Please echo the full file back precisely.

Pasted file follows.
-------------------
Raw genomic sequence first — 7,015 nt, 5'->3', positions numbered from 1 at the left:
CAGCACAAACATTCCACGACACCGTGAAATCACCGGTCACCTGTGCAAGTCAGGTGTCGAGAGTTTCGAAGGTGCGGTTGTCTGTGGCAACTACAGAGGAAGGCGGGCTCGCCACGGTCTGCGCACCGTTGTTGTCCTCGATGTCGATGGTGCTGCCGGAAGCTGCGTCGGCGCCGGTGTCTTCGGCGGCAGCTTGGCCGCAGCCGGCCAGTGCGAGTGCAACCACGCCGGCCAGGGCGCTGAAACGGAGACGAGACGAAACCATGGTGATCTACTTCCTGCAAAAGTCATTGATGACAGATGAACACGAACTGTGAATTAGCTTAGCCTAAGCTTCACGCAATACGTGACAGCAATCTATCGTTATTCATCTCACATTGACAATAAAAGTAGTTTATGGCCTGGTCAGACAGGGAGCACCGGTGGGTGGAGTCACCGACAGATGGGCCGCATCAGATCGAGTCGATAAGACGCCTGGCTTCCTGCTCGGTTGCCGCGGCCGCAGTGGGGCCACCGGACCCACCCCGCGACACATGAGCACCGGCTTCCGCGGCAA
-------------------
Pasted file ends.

Raw genomic sequence first — 7,015 nt, 5'->3', positions numbered from 1 at the left:
CAGCACAAACATTCCACGACACCGTGAAATCACCGGTCACCTGTGCAAGTCAGGTGTCGAGAGTTTCGAAGGTGCGGTTGTCTGTGGCAACTACAGAGGAAGGCGGGCTCGCCACGGTCTGCGCACCGTTGTTGTCCTCGATGTCGATGGTGCTGCCGGAAGCTGCGTCGGCGCCGGTGTCTTCGGCGGCAGCTTGGCCGCAGCCGGCCAGTGCGAGTGCAACCACGCCGGCCAGGGCGCTGAAACGGAGACGAGACGAAACCATGGTGATCTACTTCCTGCAAAAGTCATTGATGACAGATGAACACGAACTGTGAATTAGCTTAGCCTAAGCTTCACGCAATACGTGACAGCAATCTATCGTTATTCATCTCACATTGACAATAAAAGTAGTTTATGGCCTGGTCAGACAGGGAGCACCGGTGGGTGGAGTCACCGACAGATGGGCCGCATCAGATCGAGTCGATAAGACGCCTGGCTTCCTGCTCGGTTGCCGCGGCCGCAGTGGGGCCACCGGACCCACCCCGCGACACATGAGCACCGGCTTCCGCGGCAA